How SMS became a business tool

Posted Jan 9, 2018, 10:01 AM

Who would have thought 25 years ago that more than 180 billion text messages would be exchanged each year in France? Surprising when you know that initially SMS were not at all favored by the general public.

Remember, the ancestors of texting were messages dictated to a teleoperator and read from a kind of beeper, the famous Tam-Tam and other Tatoo. Then, little by little, the SMS was able to impose itself and ignore technical barriers and take advantage in particular of the interconnectivity of networks to become one of the privileged modes of communication. It is now positioned as a central tool in the relationship that brands have with their customers and it has even become an internal communication tool.

Many companies have understood the interest of this channel and have integrated it into their communication and marketing strategies. It has particularly imposed itself against e-mail, which is regularly deleted before even being read because its content is often considered undesirable. In addition, e-mail boxes are generally consulted only once or twice a day, while SMS are checked several times a day. Existing studies on SMS also report a reading rate of up to 98% and this, on average, within three minutes of receipt.

New uses

A real business tool, the text offers numerous application possibilities, whether it is used via a workstation, via business applications or for “technical” exchanges between machines. Airlines do this to notify their passengers of changed flights, delivery services inform their customers that their orders have been dispatched, and car rental companies send booking confirmations to their customers.

Banks can send mTans to their customers and as part of two-factor authentication, authentication services send their access data to VPN connections or online services. The human resources department thus manages its employees and the retail companies manage their sales advisers and salespeople.

Other scenarios that may involve logistics, starting or stopping machines remotely, controlling production flow, alert messages or campaigns from the CRM system.

A quick and easy tool

The SMS in the form of a campaign has the advantage of being able to be deployed quickly and at a lower cost. For each sending, the sender can automatically receive a notification informing that the SMS has indeed been delivered and document all the stages of the journey of the SMS until the transmission to the mobile telephone operators and the deposit on the recipient’s terminal.

It provides opportunities for engagement and more and more businesses are using it to drive customer feedback.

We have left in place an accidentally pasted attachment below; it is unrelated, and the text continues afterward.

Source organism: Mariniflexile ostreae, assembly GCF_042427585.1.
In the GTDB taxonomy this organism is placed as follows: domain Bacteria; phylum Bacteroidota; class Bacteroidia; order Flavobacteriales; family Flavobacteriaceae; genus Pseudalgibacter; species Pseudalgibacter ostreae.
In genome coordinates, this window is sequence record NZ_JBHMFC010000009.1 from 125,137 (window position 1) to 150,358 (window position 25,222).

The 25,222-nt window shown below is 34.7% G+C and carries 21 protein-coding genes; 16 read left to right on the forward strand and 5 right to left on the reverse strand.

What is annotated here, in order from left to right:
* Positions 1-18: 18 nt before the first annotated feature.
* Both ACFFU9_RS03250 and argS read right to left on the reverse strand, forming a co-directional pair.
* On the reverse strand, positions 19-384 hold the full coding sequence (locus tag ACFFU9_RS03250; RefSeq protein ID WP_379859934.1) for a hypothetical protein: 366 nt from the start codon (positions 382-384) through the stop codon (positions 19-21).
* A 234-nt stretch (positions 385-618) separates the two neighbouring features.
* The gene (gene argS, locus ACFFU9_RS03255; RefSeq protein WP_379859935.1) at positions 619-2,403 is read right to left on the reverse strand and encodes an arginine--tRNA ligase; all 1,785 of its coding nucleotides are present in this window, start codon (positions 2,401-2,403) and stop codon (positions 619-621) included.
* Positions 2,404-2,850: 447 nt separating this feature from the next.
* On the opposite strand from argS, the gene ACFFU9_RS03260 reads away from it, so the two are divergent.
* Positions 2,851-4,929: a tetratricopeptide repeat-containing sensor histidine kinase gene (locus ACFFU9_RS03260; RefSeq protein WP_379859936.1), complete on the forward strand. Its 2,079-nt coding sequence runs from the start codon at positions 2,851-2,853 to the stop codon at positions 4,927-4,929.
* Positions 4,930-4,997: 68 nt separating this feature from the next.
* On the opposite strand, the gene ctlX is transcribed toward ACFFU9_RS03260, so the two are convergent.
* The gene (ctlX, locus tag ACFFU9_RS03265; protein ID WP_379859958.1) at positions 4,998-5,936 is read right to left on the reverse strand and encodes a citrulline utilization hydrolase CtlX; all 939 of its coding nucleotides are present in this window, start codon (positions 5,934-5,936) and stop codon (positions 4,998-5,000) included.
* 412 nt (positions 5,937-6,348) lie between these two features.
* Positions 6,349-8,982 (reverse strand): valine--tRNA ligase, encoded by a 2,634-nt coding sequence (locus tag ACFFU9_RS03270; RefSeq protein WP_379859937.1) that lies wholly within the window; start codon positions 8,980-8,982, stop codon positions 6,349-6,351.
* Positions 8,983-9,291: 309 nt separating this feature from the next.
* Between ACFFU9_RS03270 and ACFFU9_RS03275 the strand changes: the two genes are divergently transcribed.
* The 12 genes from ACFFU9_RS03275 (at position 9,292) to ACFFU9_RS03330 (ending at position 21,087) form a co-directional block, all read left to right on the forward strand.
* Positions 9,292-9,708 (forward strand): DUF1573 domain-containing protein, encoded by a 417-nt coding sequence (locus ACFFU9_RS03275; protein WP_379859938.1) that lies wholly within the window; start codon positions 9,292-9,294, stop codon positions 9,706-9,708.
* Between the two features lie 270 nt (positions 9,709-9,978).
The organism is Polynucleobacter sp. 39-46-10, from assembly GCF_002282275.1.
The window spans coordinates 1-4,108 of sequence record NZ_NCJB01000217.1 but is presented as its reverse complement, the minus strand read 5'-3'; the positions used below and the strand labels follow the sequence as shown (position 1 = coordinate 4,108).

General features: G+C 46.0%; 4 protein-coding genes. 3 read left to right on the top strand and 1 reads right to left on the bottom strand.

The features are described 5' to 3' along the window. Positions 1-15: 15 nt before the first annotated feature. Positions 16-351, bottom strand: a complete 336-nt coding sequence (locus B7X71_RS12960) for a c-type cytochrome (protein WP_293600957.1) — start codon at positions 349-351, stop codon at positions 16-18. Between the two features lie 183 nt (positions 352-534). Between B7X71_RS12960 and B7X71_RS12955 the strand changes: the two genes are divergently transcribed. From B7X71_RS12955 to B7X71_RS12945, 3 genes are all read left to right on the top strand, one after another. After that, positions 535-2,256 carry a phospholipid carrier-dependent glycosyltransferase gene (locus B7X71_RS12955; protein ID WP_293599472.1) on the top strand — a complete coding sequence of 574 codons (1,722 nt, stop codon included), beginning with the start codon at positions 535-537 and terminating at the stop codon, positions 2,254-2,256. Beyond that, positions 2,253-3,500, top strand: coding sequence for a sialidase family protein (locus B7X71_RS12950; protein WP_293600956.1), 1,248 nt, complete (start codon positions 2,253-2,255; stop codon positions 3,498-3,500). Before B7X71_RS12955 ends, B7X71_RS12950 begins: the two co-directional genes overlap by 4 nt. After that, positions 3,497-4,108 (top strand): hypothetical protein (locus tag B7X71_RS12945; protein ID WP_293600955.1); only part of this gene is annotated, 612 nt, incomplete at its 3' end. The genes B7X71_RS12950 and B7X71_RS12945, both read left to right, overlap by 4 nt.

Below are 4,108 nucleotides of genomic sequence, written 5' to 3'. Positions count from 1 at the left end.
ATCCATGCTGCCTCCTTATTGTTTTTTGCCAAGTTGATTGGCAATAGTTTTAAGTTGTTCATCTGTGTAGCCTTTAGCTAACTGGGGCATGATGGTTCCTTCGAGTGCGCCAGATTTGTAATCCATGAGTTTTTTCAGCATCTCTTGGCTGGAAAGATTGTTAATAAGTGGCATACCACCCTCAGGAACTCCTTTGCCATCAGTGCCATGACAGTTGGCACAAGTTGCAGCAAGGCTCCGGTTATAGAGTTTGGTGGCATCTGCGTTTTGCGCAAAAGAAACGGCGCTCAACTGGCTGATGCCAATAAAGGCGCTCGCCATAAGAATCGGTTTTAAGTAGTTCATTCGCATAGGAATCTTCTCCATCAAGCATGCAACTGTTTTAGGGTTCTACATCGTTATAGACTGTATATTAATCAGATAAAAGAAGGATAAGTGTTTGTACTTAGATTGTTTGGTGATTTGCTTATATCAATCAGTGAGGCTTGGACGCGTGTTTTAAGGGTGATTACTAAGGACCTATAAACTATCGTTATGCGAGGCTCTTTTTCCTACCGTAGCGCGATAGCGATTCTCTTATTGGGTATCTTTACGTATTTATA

Its brevity is also an asset, it allows easy reading and the reduced length of the message induces better memorization of the reader’s part. Its simplicity and speed of implementation allow companies to act quickly because an SMS campaign requires less planning in advance than traditional advertising. Finally, it offers opportunities for engagement and more and more companies are using it to respond to their customers’ opinions in the form of a survey or satisfaction questionnaire.

A nice future

The SMS has become both a tool for customer acquisition, loyalty and increases sales. Its flexibility and immediate delivery are particularly effective in increasing the turnover generated per customer. This is why, 25 years after the first SMS sent, more and more companies are using it to communicate internally (despite the democratization of instant messaging), directly with their customers and business partners (B2C, B2B) from different ways, from healthcare to manufacturing.

The use of text is also growing in machine-to-machine communication and the Internet of Things. The rate of use of SMS also allows companies to engage in real two-way communication with their interlocutors. With the use of specific services, SMS has become more professional over time. Text messages can be sent from various business apps, email clients, or through a web browser using cloud apps. Messages sent directly to mobile phones do not require specific mobile phone infrastructure or additional hardware or software. There is no doubt that SMS still has a bright future.

Benoit Tremolet is the Managing Director of Retarus France

In, the SMS celebrates its 25th anniversary

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